Building towards Japan in the Autumn of 2019, this is a telling number and one that could serve Gatland and co well.
Scotland, under Gregor Townsend, have shown no ill-effects of the departure of Vern Cotter last season. Many feared the northern nation could stagnate following a period of positive growth under the Kiwi, but with Townsend at the helm, they have only gone from strength to strength.
Their Six Nations opening victory over Ireland last season put paid to their neighbour’s title ambitions and reminded everyone that Scotland is not a side to be taken lightly.
Looking to build on a November series that saw them destroy Australia and take the world champion All Blacks to the brink, the 2018 Six Nations is Scotland’s best chance at glory in two decades.
Naming a squad of 40 for a total of 744 caps, Townsend has called up four uncapped players to the panel. With the exception of France, who are a side in the early stages of renewal under new coach Jacques Brunel, Scotland is the least experienced squad named.
While Conor O’Shea might similarly name a new and youthful side, they are not considered for table-topping consideration, Scotland most certainly is.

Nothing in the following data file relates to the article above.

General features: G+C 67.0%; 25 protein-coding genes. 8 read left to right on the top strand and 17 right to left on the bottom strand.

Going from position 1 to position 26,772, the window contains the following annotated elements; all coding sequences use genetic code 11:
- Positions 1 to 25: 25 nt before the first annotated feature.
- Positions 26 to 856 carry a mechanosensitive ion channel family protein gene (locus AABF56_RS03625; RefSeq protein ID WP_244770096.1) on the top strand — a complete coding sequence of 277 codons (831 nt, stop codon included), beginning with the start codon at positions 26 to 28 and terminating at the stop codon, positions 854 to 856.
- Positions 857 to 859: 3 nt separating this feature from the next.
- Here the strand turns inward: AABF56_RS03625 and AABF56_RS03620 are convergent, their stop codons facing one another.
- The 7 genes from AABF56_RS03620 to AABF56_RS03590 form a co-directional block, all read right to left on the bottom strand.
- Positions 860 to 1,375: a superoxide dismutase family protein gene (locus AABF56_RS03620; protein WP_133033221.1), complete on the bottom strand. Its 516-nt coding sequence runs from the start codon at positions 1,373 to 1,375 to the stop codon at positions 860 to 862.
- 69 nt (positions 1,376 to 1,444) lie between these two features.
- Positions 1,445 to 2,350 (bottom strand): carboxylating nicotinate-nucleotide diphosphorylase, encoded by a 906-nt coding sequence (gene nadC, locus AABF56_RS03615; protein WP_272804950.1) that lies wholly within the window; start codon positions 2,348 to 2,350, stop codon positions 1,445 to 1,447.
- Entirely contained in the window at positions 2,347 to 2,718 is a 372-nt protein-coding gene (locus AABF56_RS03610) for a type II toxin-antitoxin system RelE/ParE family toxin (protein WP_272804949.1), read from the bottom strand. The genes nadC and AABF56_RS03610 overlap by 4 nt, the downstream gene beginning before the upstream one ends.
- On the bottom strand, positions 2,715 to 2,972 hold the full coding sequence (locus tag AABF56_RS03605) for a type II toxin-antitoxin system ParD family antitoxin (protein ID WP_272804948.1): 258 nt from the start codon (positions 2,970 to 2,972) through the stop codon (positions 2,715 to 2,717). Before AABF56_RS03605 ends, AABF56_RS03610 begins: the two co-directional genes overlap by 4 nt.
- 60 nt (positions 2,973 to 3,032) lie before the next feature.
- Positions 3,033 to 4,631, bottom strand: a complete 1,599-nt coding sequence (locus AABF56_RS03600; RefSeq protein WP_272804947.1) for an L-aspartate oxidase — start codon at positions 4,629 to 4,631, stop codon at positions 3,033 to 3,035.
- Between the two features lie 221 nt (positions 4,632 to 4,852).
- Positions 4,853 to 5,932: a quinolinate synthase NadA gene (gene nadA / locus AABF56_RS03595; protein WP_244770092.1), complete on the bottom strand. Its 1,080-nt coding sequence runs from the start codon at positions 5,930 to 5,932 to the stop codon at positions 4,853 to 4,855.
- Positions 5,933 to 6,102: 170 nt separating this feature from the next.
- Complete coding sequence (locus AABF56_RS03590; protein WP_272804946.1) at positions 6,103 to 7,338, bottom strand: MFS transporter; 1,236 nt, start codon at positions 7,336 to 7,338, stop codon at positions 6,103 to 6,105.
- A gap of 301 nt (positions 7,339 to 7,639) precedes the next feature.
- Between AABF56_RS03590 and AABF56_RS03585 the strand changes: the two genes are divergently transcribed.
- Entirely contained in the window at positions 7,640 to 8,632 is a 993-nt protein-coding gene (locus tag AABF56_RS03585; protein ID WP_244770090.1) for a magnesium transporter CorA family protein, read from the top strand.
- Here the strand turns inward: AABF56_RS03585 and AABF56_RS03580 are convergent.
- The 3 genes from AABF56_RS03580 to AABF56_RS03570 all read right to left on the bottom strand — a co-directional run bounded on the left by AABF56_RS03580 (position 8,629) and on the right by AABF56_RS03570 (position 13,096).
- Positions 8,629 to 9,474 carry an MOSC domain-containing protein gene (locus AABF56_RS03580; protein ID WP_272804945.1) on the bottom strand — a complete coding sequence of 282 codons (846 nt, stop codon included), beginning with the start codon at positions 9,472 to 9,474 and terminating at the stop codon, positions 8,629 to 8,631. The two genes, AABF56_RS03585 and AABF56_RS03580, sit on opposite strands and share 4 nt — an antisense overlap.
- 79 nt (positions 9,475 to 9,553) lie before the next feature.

With 18.60 caps on average and nine players with less than ten, Townsend could find himself a little low on experience as the championships progress.
As his side have shown this past November, however, they have the ambition and skill to challenge and beat the best, experience be damned.
With a record-breaking third consecutive Six Nations title the target this year, England head coach Eddie Jones has had the luxury of calling upon some of the best players in the world.
Naming a squad of 35, for a total of 898 caps, he boasts the second most experienced side, behind Wales, with 25.66 caps on average.
Most telling, however, is the inclusion of eight uncapped players and a further eight that have yet to reach ten international caps, it is abundantly clear that Jones, who only just extended his contract until 2021, has been steadily building a squad that can well and truly take on the might of Steve Hansen’s New Zealand in November.